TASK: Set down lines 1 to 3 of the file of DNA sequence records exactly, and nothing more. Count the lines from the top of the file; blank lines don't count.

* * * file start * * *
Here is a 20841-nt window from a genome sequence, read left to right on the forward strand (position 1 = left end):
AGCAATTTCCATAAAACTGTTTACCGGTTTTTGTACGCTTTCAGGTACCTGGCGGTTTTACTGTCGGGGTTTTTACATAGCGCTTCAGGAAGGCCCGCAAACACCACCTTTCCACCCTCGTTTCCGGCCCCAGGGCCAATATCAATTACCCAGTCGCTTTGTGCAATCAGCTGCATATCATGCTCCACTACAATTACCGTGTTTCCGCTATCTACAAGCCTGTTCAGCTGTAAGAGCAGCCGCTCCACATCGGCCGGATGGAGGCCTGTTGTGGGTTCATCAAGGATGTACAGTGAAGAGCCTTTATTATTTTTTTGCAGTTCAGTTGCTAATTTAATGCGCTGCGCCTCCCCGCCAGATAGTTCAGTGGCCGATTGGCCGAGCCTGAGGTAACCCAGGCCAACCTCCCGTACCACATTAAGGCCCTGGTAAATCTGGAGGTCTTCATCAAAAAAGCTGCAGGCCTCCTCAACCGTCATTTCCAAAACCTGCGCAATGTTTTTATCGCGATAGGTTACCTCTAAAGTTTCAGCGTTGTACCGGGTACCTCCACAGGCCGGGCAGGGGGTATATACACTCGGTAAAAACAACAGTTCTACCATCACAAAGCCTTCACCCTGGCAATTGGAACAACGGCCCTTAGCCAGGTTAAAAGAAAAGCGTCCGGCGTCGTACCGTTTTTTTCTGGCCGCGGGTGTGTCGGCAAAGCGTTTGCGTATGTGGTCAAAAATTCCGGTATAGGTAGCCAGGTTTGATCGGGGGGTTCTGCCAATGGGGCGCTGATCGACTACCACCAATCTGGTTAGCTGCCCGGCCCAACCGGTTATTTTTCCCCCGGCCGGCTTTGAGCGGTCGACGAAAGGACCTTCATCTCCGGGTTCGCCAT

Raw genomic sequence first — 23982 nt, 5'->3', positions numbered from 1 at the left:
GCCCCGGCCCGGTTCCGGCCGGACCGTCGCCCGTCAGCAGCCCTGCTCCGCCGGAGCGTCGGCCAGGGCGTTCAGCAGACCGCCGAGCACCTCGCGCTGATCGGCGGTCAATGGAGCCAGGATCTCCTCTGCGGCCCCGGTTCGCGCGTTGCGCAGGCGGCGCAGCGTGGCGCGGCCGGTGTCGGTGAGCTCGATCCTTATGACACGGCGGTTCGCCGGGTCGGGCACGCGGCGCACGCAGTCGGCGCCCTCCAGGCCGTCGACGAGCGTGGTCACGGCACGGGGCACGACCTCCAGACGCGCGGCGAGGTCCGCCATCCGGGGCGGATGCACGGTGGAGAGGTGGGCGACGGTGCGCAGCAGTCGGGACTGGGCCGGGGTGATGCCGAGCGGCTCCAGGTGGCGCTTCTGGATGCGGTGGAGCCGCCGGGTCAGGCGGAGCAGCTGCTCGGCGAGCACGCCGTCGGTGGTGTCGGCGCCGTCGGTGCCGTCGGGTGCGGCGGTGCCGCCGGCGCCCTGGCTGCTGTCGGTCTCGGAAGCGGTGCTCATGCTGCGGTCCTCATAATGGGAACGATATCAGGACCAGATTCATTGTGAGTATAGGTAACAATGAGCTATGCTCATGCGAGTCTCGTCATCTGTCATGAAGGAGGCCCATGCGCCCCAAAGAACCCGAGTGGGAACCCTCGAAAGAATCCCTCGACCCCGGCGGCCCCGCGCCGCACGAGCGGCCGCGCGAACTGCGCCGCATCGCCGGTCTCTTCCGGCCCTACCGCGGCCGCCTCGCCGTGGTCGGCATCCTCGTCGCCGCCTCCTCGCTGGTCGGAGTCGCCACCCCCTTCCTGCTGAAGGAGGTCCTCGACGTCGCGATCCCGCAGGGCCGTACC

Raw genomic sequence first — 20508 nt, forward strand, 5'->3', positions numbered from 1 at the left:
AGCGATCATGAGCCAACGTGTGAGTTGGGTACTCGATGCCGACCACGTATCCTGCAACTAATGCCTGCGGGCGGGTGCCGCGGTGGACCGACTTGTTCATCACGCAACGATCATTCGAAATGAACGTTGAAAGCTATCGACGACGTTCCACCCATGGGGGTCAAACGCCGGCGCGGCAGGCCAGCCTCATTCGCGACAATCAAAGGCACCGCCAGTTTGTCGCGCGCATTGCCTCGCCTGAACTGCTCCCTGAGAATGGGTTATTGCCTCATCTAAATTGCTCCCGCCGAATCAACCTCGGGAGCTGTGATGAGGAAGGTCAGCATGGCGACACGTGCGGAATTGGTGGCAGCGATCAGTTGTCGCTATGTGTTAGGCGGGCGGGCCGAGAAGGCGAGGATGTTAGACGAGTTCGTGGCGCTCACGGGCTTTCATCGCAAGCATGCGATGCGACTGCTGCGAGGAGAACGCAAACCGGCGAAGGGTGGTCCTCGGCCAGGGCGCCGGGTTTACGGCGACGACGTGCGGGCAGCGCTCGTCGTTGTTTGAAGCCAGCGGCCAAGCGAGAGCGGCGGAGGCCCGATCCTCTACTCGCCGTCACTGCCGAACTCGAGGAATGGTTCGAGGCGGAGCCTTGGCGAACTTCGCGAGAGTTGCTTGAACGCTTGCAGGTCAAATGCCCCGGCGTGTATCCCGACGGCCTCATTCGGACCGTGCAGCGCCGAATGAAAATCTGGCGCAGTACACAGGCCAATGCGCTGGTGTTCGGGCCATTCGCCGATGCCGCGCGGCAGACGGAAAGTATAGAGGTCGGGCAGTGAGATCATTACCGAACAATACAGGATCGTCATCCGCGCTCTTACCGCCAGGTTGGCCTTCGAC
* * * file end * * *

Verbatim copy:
Here is a 20841-nt window from a genome sequence, read left to right on the forward strand (position 1 = left end):
AGCAATTTCCATAAAACTGTTTACCGGTTTTTGTACGCTTTCAGGTACCTGGCGGTTTTACTGTCGGGGTTTTTACATAGCGCTTCAGGAAGGCCCGCAAACACCACCTTTCCACCCTCGTTTCCGGCCCCAGGGCCAATATCAATTACCCAGTCGCTTTGTGCAATCAGCTGCATATCATGCTCCACTACAATTACCGTGTTTCCGCTATCTACAAGCCTGTTCAGCTGTAAGAGCAGCCGCTCCACATCGGCCGGATGGAGGCCTGTTGTGGGTTCATCAAGGATGTACAGTGAAGAGCCTTTATTATTTTTTTGCAGTTCAGTTGCTAATTTAATGCGCTGCGCCTCCCCGCCAGATAGTTCAGTGGCCGATTGGCCGAGCCTGAGGTAACCCAGGCCAACCTCCCGTACCACATTAAGGCCCTGGTAAATCTGGAGGTCTTCATCAAAAAAGCTGCAGGCCTCCTCAACCGTCATTTCCAAAACCTGCGCAATGTTTTTATCGCGATAGGTTACCTCTAAAGTTTCAGCGTTGTACCGGGTACCTCCACAGGCCGGGCAGGGGGTATATACACTCGGTAAAAACAACAGTTCTACCATCACAAAGCCTTCACCCTGGCAATTGGAACAACGGCCCTTAGCCAGGTTAAAAGAAAAGCGTCCGGCGTCGTACCGTTTTTTTCTGGCCGCGGGTGTGTCGGCAAAGCGTTTGCGTATGTGGTCAAAAATTCCGGTATAGGTAGCCAGGTTTGATCGGGGGGTTCTGCCAATGGGGCGCTGATCGACTACCACCAATCTGGTTAGCTGCCCGGCCCAACCGGTTATTTTTCCCCCGGCCGGCTTTGAGCGGTCGACGAAAGGACCTTCATCTCCGGGTTCGCCAT

Raw genomic sequence first — 23982 nt, 5'->3', positions numbered from 1 at the left: